I also have atlases, a state road map (a great tool when we are being asked questions about our location), and a folder filled with resources that students can access during the Mystery Skype. I try to be as hands off as possible during these, so I take a lot of time to prepare my students with everything they will need. Of course, there are times that a question really throws my students and I have to point them in the right direction, but preparation is definitely the key.

It's helpful to have signs to hold up for the other class to see. It can get a little noisy in the room and it helps to communicate your answers and whose turn it is. I created some that I'm happy to share. Click the image below to grab them!

It is extremely helpful to assign students roles during each Mystery Skype. I had an administrator observe our last session and she commented on how well organized my students were. I explained to her that each student was assigned a role ahead of time, with some roles being assigned to multiple students, and that students were informed of the expectations for their roles ahead of time. Last year, I even put duct tape around my floor to mark the sections of the room different roles were assigned to. It kept them focused on their own role and prevented them from attempting to do the work of others. I do rotate the roles each time.

I compiled a list of the potential roles you can use in list format and on cards that you can print and laminate. I pass the cards out to each student when I assign the roles so they have a reminder of what I'm expecting from them during the Mystery Skype. I honestly don't use every role on the list, but you can adapt it and make it work for your classroom in the same way I did for mine. You can click the images below to grab the roles resources.

What Next?

What should you do after the Mystery Skype? I definitely suggest debriefing to discuss what went well and what could be improved. This year, I'm using a bulletin board to showcase our connections. I've placed a U.S. Map on the board and I'm putting a sign up with the location of each place we connect with. Often, there is time for each school to share some facts about their location. Although I haven't created one yet, I was thinking that it would be fun to create a log where students document these facts for future reference. There's just so many possibilities. Make it work for you!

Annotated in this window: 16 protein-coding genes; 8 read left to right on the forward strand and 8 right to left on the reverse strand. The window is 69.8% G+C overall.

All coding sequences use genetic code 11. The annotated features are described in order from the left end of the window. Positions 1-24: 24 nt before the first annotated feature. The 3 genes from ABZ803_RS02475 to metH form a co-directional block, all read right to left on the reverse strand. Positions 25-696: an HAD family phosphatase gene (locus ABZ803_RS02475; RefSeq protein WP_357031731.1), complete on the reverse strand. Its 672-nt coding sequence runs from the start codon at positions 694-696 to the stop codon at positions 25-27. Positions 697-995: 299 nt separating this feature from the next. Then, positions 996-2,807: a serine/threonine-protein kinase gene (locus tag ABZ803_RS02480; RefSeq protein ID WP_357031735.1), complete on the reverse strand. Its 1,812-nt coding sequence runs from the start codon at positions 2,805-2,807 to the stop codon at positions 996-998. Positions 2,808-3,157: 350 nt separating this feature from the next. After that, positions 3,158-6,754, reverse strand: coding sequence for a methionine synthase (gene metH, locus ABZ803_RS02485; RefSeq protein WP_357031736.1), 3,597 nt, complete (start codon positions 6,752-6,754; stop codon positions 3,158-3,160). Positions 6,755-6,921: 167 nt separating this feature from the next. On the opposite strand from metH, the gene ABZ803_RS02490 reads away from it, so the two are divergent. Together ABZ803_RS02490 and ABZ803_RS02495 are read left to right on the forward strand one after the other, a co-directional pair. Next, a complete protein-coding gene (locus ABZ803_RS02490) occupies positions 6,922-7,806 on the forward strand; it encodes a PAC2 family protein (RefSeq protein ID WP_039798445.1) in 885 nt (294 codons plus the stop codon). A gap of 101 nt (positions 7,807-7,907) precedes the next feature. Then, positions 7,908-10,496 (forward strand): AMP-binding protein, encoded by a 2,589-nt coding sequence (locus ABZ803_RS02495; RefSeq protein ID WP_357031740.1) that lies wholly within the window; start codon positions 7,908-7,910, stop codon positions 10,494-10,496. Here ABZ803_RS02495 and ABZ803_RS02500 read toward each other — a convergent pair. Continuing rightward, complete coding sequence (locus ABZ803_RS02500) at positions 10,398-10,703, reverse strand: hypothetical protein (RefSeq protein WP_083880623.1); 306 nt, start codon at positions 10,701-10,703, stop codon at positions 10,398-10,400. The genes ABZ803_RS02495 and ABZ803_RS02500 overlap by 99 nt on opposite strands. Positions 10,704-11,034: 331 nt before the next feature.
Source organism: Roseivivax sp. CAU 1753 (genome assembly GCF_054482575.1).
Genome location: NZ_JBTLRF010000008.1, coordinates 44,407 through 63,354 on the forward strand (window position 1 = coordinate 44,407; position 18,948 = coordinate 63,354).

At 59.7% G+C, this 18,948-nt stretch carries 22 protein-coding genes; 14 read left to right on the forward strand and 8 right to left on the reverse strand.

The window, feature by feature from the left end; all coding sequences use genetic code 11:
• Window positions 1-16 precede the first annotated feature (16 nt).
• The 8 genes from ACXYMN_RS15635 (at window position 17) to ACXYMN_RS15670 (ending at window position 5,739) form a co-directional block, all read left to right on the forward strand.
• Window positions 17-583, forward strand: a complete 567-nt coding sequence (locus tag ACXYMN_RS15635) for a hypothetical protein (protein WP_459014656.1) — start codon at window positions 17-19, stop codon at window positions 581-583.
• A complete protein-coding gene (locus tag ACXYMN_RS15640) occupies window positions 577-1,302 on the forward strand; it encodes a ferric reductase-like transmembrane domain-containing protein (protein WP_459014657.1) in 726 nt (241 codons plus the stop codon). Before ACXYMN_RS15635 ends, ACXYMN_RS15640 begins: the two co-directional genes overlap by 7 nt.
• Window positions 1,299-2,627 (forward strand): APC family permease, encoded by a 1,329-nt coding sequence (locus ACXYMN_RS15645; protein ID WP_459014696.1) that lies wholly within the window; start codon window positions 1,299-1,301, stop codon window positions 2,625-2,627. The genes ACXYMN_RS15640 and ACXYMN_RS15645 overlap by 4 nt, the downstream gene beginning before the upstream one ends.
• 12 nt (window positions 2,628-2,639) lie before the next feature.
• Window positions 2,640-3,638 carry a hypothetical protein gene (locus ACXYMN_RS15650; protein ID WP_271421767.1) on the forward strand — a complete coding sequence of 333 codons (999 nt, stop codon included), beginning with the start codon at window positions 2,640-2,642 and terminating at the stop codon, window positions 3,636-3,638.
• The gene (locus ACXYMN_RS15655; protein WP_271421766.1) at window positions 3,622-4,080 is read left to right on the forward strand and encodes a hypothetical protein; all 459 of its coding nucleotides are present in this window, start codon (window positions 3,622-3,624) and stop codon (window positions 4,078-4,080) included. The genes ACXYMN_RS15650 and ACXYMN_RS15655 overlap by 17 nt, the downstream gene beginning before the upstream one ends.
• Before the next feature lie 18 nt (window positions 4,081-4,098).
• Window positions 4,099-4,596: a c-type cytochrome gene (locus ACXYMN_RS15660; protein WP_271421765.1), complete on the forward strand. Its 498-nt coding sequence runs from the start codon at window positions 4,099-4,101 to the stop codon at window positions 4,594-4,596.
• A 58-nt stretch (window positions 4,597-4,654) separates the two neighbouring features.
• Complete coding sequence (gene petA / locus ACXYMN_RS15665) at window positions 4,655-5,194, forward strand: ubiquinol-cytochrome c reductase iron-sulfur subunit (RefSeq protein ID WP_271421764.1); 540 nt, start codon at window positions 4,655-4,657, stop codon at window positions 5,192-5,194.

Last Thoughts

Be sure to communicate with the teacher you are connecting with about your expectations. For example, I might not allow near/close questions, but another teacher may be new to this and not have encountered the problems associated with these types of questions. I always make sure to mention that I'd like to avoid those type of questions. I also let them know that we want to guess to their city in case they are not prepared for this. As with anything, if you communicate your expectations ahead of time, you have much better chances of success!

Also, test everything out ahead of time and do your best to follow through on your commitment. Nothing puts a damper on things worse than technology woes

I hope that helps you to understand the ins and outs of Mystery Skype. If you have any other questions, please feel free to ask. I'm not an expert, but I'm happy to share the knowledge I do have to help you to prepare this fun and engaging activity for your students. I'd also love to connect my fifth grade class with yours! Leave a comment, or send me a message on my Instagram or Facebook account anytime!